While WeatherSTEM’s physical installation of the entire system took a full day to complete, the WeatherLink Live was a quick and easy installation. All eight sensor channels were configured via the WeatherLink iOS app (also available for Android). Data from the device flows directly to the WeatherLink Cloud, where it is stored for historical research and analysis and is available for immediate viewing on the WeatherLink website or the WeatherLink mobile application. Additionally, advanced installers can access data directly from the device via the WeatherLink Live Local application programming interface (API) or from the standard WeatherLink Cloud API (coming soon), providing third-party service options to integrate into its software or technology solutions. WeatherSTEM uses the Local API to send real-time data to the St. George Island Bridge WeatherSTEM web page. It has built a custom data visualization that shows real-time wind speed and direction updates overlaid on a map of the bridge.


WeatherSTEM originally recommended Davis to the FCEM team because of Davis’s reputation for producing instruments with long-term dependability, rugged quality, and minimal maintenance, all of which would be needed to stand up to the daily exposure to conditions on the bridge. The company also knew that Davis’s equipment is a cost-effective option. The entire Davis Instruments package for the St. George Island Bridge was less than US$6,000, not including installation and additional services. In this case, WeatherLink Live, with its ability to listen to multiple transmitters including multiple anemometers and even multiple weather stations, was the perfect fit for a unique monitoring situation. It puts the most important data into the hands of decision-makers in time to act on a dangerous situation.


Initial bridge system:

  • Davis Instruments Vantage Pro2 Plus with fan-aspirated radiation shield, UV sensor and solar radiation sensor (includes wind and rain measurements)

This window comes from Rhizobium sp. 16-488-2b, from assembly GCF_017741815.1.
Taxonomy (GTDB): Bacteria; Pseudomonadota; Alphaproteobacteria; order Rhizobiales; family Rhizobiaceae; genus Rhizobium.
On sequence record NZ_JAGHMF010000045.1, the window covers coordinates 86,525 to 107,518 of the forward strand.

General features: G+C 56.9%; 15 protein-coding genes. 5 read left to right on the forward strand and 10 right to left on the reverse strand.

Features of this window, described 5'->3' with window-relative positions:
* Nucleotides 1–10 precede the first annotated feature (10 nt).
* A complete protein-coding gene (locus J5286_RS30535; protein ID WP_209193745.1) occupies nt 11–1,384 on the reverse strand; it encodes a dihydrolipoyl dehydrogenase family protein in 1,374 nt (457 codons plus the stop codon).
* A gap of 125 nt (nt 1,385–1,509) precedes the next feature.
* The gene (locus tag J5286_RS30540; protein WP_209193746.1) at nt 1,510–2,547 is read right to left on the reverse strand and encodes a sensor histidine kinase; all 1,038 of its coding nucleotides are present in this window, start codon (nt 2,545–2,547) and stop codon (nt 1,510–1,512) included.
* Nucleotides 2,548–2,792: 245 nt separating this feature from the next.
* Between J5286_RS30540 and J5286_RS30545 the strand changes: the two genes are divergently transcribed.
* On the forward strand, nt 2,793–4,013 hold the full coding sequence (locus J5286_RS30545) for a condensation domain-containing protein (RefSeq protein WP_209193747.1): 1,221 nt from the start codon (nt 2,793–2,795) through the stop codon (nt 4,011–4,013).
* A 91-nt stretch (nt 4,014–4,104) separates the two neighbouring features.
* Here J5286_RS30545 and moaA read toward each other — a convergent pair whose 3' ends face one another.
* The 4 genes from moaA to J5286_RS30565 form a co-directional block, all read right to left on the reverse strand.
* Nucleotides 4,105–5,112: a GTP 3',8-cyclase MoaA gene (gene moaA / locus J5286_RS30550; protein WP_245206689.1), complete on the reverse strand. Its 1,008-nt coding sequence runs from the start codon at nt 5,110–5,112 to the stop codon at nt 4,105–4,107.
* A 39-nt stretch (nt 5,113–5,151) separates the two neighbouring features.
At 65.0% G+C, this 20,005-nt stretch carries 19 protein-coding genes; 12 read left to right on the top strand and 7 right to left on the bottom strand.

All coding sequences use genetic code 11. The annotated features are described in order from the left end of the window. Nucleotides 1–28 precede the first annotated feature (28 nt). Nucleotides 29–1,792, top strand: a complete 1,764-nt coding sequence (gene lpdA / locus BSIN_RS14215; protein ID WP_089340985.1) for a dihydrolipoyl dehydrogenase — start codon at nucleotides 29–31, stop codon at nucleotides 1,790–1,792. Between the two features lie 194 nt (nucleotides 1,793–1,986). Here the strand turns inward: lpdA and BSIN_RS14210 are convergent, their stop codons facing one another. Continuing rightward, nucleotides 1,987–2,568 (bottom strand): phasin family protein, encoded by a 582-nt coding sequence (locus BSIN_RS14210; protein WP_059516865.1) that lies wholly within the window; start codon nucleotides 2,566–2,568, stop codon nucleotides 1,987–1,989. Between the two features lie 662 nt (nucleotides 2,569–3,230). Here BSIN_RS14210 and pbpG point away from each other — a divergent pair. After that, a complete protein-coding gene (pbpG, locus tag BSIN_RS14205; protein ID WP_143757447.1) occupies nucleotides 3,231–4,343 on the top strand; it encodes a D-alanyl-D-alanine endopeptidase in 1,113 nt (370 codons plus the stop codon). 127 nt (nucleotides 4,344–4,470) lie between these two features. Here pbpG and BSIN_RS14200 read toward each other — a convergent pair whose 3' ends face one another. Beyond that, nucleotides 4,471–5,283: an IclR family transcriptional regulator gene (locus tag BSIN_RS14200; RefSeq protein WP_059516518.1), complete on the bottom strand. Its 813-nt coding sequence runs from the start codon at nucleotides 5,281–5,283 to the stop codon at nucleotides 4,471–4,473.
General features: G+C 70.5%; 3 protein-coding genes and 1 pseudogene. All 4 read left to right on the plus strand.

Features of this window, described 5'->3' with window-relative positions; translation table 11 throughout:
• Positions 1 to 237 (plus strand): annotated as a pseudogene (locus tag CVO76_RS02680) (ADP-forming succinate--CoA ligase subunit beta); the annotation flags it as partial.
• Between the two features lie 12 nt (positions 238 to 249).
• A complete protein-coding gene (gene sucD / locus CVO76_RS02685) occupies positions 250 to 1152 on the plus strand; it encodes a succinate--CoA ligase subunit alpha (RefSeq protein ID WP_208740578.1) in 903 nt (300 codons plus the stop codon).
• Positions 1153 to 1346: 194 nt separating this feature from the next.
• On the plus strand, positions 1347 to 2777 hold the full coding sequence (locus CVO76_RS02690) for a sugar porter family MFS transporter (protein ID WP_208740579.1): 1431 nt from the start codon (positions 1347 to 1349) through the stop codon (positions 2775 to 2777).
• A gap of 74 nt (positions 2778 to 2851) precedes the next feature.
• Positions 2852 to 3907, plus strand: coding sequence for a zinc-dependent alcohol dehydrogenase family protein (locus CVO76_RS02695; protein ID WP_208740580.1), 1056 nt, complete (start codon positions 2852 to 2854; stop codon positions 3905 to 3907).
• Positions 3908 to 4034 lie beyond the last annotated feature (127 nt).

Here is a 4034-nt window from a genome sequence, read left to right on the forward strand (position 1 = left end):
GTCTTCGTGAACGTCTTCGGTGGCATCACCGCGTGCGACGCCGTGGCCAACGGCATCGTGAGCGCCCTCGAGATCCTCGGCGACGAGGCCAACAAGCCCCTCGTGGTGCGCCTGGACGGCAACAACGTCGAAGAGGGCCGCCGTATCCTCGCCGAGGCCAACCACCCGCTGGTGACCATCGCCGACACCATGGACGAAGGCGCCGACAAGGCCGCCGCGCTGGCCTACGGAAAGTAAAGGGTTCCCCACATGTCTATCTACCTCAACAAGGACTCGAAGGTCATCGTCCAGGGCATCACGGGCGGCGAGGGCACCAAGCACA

• Davis Instruments Sensor Transmitter with water temperature probe
  • 2x WeatherSTEM high-resolution cloud cameras
  • Davis Instruments WeatherLinkIP data logger connected to a Sierra Wireless modem
  • 150W solar panel

New bridge system:

  • Davis Instruments Vantage Pro2 Plus with fan-aspirated radiation shield, UV sensor and solar radiation sensor (includes wind and rain measurements)
  • 6x Davis Instruments anemometers
  • 3x Davis Instruments wireless long-range repeaters
  • 4x Yagi antennas
  • Davis Instruments water temperature probe with Solar-Powered Sensor Transmitter
  • 2x WeatherSTEM high-resolution cloud cameras
  • Davis Instruments WeatherLink Live connected to a Sierra Wireless modem
  • 150W solar panel

On Davis’, emergency managers can monitor wind and weather conditions from the customizable bulletin dashboard


WeatherSTEM utilized the WeatherLink local API to build a custom monitoring solution for Franklin County Emergency Management personnel. View WeatherStem's custom solution >

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In the face of escalating environmental risks, AEM is the essential source for insights on weather, climate, lightning, floods, wildfires, water management, and more.